Agencies

[Federal Register Volume 81, Number 223 (Friday, November 18, 2016)]
[Notices]
[Pages 81812-81813]
From the Federal Register Online via the Government Publishing Office [www.gpo.gov]
[FR Doc No: 2016-27714]


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DEPARTMENT OF LABOR


Mine Safety and Health Administration

Petitions for Modification of Application of Existing Mandatory 
Safety Standards

AGENCY: Mine Safety and Health Administration, Labor.

ACTION: Notice.

-----------------------------------------------------------------------

SUMMARY: Section 101(c) of the Federal Mine Safety and Health Act of 
1977 and Title 30 of the Code of Federal Regulations Part 44 govern the 
application, processing, and disposition of petitions for modification. 
This notice is a summary of petitions for modification submitted to the 
Mine Safety and Health Administration (MSHA) by the parties listed 
below.

DATES: All comments on the petitions must be received by MSHA's Office 
of Standards, Regulations, and Variances on or before December 19, 
2016.

ADDRESSES: You may submit your comments, identified by ``docket 
number'' on the subject line, by any of the following methods:
    1. Electronic Mail: zzMSHA-comments@dol.gov. Include the docket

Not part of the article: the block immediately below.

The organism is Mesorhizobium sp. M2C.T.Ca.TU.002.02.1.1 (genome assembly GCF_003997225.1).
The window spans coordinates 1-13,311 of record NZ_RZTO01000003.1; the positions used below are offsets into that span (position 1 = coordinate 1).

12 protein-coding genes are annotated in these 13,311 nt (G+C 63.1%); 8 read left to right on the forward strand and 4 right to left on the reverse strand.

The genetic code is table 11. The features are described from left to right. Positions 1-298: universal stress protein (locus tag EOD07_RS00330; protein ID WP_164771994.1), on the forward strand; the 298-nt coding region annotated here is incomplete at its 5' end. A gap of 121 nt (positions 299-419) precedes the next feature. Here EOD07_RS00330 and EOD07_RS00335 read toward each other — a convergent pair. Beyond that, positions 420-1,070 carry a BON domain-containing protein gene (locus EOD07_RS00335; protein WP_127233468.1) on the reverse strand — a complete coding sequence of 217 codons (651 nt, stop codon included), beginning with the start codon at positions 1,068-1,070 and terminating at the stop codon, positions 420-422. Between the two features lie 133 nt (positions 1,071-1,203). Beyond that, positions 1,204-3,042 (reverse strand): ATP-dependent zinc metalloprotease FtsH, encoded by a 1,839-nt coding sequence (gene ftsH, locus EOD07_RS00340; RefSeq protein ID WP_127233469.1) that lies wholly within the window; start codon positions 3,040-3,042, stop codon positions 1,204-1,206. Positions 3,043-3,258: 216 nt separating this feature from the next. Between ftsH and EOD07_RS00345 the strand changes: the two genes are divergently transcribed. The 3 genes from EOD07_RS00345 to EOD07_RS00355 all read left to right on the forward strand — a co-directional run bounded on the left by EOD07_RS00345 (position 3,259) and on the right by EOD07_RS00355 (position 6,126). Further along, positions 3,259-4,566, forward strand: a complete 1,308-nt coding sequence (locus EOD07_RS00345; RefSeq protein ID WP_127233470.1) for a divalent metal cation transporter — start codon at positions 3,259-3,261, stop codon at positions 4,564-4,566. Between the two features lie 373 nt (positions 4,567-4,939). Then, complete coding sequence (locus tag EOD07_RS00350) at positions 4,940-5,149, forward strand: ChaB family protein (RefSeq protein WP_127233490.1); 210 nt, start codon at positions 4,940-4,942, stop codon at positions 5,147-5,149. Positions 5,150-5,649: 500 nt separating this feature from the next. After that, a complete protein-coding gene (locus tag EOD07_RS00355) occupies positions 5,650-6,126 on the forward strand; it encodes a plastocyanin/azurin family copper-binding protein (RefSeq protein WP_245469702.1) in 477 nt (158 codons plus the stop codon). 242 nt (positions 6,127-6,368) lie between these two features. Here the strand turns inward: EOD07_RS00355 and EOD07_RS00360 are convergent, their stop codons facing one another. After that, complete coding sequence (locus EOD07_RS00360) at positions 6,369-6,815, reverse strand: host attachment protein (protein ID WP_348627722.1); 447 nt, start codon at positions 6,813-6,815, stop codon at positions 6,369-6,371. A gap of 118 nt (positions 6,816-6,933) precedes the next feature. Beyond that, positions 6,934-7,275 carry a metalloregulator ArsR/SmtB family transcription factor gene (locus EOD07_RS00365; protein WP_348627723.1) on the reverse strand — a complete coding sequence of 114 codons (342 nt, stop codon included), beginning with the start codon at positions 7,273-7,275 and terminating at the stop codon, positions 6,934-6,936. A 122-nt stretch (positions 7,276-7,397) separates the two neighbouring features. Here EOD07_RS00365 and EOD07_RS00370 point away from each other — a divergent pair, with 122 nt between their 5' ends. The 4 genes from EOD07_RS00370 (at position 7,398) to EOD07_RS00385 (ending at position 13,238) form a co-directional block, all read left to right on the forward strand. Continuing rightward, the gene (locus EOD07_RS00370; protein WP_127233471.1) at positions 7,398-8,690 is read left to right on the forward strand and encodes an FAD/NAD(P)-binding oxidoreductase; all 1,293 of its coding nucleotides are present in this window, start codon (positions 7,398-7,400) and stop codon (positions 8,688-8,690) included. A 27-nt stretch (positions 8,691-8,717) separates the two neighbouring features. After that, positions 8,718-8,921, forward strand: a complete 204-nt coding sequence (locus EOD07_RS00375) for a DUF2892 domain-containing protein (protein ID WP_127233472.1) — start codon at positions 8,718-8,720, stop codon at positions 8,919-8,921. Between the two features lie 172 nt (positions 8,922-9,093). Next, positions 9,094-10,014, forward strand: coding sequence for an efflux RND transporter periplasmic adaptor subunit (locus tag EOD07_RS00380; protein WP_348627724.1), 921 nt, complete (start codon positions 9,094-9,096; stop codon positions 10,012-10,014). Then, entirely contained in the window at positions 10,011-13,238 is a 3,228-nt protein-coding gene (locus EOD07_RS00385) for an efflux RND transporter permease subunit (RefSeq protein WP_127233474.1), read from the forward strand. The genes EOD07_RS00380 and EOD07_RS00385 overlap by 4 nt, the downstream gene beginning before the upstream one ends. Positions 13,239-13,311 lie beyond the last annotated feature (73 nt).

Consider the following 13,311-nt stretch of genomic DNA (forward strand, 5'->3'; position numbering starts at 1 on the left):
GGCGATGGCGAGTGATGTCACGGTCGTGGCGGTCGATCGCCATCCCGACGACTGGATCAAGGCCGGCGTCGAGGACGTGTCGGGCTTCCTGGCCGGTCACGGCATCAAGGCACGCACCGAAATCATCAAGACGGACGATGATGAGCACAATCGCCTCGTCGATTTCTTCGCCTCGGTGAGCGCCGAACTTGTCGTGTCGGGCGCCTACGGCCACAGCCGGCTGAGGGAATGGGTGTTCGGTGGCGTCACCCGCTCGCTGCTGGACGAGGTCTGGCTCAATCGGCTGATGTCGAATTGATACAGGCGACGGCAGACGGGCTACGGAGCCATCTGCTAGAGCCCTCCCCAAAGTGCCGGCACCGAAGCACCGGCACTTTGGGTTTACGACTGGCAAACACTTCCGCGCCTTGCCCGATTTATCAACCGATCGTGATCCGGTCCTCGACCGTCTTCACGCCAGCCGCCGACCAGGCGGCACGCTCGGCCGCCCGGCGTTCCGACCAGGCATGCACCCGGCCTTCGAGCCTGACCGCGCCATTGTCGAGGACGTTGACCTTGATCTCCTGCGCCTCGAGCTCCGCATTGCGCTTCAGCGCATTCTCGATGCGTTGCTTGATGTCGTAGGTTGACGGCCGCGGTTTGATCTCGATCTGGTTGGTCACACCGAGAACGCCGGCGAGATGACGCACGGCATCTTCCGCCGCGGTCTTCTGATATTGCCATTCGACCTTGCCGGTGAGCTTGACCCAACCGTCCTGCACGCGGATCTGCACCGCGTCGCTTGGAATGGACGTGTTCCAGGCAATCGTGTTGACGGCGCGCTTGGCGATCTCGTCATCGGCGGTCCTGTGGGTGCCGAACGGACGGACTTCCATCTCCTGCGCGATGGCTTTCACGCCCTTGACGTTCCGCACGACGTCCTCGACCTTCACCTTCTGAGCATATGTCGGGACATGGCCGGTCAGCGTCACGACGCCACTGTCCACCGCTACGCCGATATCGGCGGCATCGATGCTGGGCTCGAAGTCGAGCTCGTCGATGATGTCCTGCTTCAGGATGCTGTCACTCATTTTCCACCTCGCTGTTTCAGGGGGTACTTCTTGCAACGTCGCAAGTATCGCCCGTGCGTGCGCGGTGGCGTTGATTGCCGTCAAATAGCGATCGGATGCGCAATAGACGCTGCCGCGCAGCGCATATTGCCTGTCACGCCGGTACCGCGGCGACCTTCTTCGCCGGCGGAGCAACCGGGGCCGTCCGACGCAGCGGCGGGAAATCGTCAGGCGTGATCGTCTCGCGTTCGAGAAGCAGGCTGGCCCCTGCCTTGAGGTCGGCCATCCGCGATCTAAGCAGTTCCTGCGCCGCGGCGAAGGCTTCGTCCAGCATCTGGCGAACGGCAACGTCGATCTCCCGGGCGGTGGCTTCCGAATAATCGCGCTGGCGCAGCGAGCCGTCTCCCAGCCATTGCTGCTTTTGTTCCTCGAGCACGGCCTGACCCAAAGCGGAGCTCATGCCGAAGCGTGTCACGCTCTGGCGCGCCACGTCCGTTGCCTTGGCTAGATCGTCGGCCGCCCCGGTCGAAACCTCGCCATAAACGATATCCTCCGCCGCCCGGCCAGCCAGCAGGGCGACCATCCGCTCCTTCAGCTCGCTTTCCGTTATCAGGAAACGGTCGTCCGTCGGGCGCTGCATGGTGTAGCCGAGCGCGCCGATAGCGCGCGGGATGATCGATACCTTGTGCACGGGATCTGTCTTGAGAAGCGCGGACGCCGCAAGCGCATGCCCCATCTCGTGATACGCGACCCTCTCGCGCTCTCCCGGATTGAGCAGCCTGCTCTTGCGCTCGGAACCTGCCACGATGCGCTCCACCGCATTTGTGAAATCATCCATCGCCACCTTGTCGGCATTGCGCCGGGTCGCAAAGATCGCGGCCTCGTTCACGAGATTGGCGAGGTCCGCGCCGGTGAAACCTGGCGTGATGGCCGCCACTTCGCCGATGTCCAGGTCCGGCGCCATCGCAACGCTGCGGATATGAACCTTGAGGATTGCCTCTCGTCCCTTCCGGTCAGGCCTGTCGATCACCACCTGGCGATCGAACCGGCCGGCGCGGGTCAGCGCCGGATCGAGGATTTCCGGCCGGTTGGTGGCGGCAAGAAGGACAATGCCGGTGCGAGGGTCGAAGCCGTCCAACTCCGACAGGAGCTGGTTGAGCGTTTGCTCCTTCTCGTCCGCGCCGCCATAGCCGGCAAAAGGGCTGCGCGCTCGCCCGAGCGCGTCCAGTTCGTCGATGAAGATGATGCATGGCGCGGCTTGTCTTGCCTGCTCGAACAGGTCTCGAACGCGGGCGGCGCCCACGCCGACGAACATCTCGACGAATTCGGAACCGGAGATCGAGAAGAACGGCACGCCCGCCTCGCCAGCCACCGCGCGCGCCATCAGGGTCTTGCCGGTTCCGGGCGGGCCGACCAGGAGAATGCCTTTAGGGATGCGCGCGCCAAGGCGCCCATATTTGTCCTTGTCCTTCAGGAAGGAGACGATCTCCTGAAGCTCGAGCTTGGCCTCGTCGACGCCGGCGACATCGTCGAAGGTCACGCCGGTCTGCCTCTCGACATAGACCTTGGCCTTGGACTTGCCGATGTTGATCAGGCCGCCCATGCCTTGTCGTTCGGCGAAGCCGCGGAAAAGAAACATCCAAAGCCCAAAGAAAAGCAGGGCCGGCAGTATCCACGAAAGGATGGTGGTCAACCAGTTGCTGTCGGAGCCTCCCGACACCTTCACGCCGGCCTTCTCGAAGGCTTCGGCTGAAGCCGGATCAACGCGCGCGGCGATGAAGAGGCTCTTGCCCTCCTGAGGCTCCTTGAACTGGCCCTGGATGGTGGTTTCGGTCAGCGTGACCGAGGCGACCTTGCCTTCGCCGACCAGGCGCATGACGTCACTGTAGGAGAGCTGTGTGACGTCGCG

number of the petition in the subject line of the message.
    2. Facsimile: 202-693-9441.
    3. Regular Mail or Hand Delivery: MSHA, Office of Standards, 
Regulations, and Variances, 201 12th Street South, Suite 4E401, 
Arlington, Virginia 22202-5452, Attention: Sheila McConnell, Director, 
Office of Standards, Regulations, and Variances. Persons delivering 
documents are required to check in at the receptionist's desk in Suite 
4E401. Individuals may inspect copies of the petitions and comments 
during normal business hours at the address listed above.
    MSHA will consider only comments postmarked by the U.S. Postal 
Service or proof of delivery from another delivery service such as UPS 
or Federal Express on or before the deadline for comments.

FOR FURTHER INFORMATION CONTACT: Barbara Barron, Office of Standards, 
Regulations, and Variances at 202-693-9447 (Voice), 
barron.barbara@dol.gov (Email), or 202-693-9441 (Facsimile). [These are 
not toll-free numbers.]

[[Page 81813]]


SUPPLEMENTARY INFORMATION:

I. Background

    Section 101(c) of the Federal Mine Safety and Health Act of 1977 
(Mine Act) allows the mine operator or representative of miners to file 
a petition to modify the application of any mandatory safety standard 
to a coal or other mine if the Secretary of Labor determines that:
    1. An alternative method of achieving the result of such standard 
exists which will at all times guarantee no less than the same measure 
of protection afforded the miners of such mine by such standard; or
    2. That the application of such standard to such mine will result 
in a diminution of safety to the miners in such mine.
    In addition, the regulations at 30 CFR 44.10 and 44.11 establish 
the requirements and procedures for filing petitions for modification.

II. Petitions for Modification

    Docket Number: M-2016-007-M.
    Petitioner: Vulcan Construction Materials, LLC, 11020 David Taylor